As someone who manages a business, you need to consider many things when switching to remote work. To name a few, there’s: figuring out the costs involved, planning for the challenges your employees may face, and selecting the tools needed for remote work. But are you forgetting the most important task? Creating a remote work policy!
A remote work policy is not only a legal requirement but also a necessity for your employees. Without it, they may be left guessing about the changes telecommuting will bring. They may have questions about team collaboration, their performance review process, or changes to their compensation or working hours.
A well-designed remote working policy will help you address all of these concerns. It’ll lay down how remote work processes will be conducted, down to the smallest detail.
In this article, we explain how to create a remote work policy and the key considerations to keep in mind during the process. We’ve also included a free downloadable remote work policy template to help you get started.
What is a remote work policy?
A remote work policy, also known as a telecommuting agreement, defines the terms and conditions of remote work between you and your employees. It defines the various aspects of remote work processes and how they are to be executed. It clearly states, for instance, which employees can work remotely, how their performance will be measured, and what legal rights they have.
5 steps to create your remote work policy
1. Decide how you would like your employees to work remotely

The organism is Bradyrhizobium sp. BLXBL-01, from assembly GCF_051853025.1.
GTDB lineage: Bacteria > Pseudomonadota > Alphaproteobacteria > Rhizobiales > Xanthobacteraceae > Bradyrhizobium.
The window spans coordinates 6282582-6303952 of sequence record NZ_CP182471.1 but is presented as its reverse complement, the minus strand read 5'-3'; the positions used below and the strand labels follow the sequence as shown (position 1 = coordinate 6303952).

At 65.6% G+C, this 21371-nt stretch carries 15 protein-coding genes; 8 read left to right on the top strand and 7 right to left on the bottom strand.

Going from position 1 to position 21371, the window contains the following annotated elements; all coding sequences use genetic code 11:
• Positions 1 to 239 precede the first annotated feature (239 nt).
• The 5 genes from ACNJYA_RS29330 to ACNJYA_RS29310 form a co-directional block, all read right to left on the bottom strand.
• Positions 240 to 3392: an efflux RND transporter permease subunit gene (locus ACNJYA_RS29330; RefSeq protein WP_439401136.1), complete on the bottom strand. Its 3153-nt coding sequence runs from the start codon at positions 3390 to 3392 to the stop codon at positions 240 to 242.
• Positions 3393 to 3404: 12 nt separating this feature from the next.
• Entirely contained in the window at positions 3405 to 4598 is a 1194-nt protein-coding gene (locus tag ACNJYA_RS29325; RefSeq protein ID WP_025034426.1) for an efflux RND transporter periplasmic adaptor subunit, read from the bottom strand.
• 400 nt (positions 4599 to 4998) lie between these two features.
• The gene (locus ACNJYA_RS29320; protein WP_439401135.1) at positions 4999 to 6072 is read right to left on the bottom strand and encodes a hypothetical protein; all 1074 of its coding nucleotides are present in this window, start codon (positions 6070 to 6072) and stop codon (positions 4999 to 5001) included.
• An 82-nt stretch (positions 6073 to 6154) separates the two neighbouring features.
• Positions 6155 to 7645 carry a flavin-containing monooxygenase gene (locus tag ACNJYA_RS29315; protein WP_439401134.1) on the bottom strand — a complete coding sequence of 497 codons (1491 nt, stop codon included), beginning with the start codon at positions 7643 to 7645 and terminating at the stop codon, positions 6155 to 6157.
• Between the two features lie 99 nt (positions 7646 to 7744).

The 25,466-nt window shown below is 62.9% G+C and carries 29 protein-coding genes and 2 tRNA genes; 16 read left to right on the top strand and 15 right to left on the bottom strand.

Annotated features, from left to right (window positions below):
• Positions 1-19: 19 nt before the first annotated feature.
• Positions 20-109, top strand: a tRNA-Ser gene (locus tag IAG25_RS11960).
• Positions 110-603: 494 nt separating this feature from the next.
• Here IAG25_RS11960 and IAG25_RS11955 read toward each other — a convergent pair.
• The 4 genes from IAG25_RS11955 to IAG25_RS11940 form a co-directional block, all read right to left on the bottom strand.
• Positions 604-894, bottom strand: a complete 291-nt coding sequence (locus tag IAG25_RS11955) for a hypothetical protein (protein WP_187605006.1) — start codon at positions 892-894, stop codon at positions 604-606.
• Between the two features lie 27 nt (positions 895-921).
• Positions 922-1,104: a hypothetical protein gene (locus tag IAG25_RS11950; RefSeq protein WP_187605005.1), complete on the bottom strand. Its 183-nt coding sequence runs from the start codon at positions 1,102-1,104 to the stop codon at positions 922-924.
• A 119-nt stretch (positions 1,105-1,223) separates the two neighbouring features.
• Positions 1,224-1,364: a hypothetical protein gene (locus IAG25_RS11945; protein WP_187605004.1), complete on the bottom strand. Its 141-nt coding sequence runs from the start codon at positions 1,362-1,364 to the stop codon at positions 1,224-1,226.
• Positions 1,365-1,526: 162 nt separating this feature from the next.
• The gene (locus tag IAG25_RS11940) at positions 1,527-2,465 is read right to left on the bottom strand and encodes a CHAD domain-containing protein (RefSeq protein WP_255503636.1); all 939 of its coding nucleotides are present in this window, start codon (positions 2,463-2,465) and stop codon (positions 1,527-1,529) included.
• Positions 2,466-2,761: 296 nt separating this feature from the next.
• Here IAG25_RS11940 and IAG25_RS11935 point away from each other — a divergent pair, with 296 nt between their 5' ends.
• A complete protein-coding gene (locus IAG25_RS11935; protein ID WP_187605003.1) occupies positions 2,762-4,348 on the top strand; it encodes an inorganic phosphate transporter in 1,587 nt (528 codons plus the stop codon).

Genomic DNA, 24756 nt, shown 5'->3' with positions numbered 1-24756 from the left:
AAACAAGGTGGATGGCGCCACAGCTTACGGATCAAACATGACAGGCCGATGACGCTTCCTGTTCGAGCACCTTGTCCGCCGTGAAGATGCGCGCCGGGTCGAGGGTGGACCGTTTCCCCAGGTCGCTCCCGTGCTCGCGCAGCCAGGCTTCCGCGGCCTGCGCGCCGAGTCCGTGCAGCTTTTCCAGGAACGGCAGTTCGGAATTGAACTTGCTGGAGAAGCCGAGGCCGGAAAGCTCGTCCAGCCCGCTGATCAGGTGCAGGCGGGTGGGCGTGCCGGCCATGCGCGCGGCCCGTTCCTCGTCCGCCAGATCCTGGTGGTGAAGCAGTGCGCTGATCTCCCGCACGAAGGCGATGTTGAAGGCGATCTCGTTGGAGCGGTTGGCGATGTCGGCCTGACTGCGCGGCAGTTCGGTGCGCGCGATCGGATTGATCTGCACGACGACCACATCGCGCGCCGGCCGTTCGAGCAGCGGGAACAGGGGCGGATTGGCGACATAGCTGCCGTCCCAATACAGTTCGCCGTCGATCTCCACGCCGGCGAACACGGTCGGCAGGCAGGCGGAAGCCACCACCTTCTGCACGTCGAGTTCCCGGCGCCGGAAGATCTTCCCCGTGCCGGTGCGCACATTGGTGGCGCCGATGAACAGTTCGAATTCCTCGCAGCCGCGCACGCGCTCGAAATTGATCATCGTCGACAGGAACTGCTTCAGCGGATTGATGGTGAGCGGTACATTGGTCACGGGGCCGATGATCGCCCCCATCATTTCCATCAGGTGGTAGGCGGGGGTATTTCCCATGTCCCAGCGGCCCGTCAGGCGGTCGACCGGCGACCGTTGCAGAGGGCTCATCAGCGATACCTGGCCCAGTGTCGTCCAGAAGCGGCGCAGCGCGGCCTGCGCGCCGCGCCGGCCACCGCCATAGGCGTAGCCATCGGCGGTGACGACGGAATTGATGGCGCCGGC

Firstly, answer the question, “What is my approach to remote work?”
Are you a remote-first company that allows employees to work remotely full time or a remote-friendly firm that lets its staff work remotely for a few days? Or are you somewhere in the middle—a few employees working full time remotely, and others working remotely for some days? Whatever the case, you’ll need to clearly state it in your remote work policy.
You’ll also need to explain—after examining factors such as organizational structure and collaboration needs—which teams or employees qualify for remote work. Here are some questions to identify if an employee or a team can work remotely:
- Can the team complete its daily tasks remotely, without any significant challenges?
- Can the team collaborate online using a collaboration tool, or are in-person meetings required?
- Will working remotely affect the team’s productivity?
- Is it possible to switch some roles within the team to remote while others continue to work from the office? Does it lead to challenges in productivity and collaboration?
Is your organization ready for remote work? Read this article to find out.
2. Mention the cybersecurity measures employees will need to follow
When employees work from an office, they use secure company networks, which means your business data is protected. But a remote work arrangement presents various security and privacy risks. For example, an employee could click on a suspicious link or use an unprotected internet network on a personal device, exposing sensitive business data to hacking or malware attacks.
To avoid such security mishaps, clearly state in the telecommuting policy the privacy and security policies a remote worker will need to follow. You may, for instance, specify the use of a virtual private network (VPN) to ensure a secure network connection for all remote teams.
Here are some other cybersecurity-related topics to mention in your remote work policy:
- If you’re providing employees with laptops or paying for their Wi-Fi, state the guidelines they’ll need to follow for their use.
- The data security and privacy tools employees will need to install, such as password or identity management apps, for protection against phishing or malware attacks.
Not sure which IT tools you’ll need for remote work? Read this article to learn more.
3. Clearly state if remote work policies will impact employee compensation and performance assessment
Changes to compensation, benefits, and performance measurement criteria, if not communicated clearly, can lead to panic among employees. So, if you’re planning to modify any of these, clearly state the changes in your remote work policy.